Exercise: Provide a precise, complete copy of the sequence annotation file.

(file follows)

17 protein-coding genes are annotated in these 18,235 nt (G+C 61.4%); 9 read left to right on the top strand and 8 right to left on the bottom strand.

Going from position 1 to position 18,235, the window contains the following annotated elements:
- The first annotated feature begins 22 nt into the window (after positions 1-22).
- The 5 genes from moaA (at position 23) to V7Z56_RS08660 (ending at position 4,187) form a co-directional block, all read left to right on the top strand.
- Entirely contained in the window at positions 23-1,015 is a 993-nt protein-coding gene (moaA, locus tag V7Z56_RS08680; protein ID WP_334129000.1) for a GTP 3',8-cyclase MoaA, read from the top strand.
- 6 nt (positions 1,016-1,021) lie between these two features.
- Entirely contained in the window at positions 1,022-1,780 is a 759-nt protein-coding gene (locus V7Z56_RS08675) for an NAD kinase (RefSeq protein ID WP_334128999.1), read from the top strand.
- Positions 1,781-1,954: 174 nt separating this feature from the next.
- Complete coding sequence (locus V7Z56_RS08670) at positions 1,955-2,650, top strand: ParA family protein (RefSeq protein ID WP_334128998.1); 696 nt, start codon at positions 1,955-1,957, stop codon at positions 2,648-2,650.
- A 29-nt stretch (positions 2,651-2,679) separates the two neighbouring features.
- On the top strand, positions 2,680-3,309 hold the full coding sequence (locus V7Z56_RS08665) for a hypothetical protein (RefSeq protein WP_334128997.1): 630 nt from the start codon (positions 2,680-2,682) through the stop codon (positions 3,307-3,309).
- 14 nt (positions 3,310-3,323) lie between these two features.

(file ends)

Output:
17 protein-coding genes are annotated in these 18,235 nt (G+C 61.4%); 9 read left to right on the top strand and 8 right to left on the bottom strand.

Going from position 1 to position 18,235, the window contains the following annotated elements:
- The first annotated feature begins 22 nt into the window (after positions 1-22).
- The 5 genes from moaA (at position 23) to V7Z56_RS08660 (ending at position 4,187) form a co-directional block, all read left to right on the top strand.
- Entirely contained in the window at positions 23-1,015 is a 993-nt protein-coding gene (moaA, locus tag V7Z56_RS08680; protein ID WP_334129000.1) for a GTP 3',8-cyclase MoaA, read from the top strand.
- 6 nt (positions 1,016-1,021) lie between these two features.
- Entirely contained in the window at positions 1,022-1,780 is a 759-nt protein-coding gene (locus V7Z56_RS08675) for an NAD kinase (RefSeq protein ID WP_334128999.1), read from the top strand.
- Positions 1,781-1,954: 174 nt separating this feature from the next.
- Complete coding sequence (locus V7Z56_RS08670) at positions 1,955-2,650, top strand: ParA family protein (RefSeq protein ID WP_334128998.1); 696 nt, start codon at positions 1,955-1,957, stop codon at positions 2,648-2,650.
- A 29-nt stretch (positions 2,651-2,679) separates the two neighbouring features.
- On the top strand, positions 2,680-3,309 hold the full coding sequence (locus V7Z56_RS08665) for a hypothetical protein (RefSeq protein WP_334128997.1): 630 nt from the start codon (positions 2,680-2,682) through the stop codon (positions 3,307-3,309).
- 14 nt (positions 3,310-3,323) lie between these two features.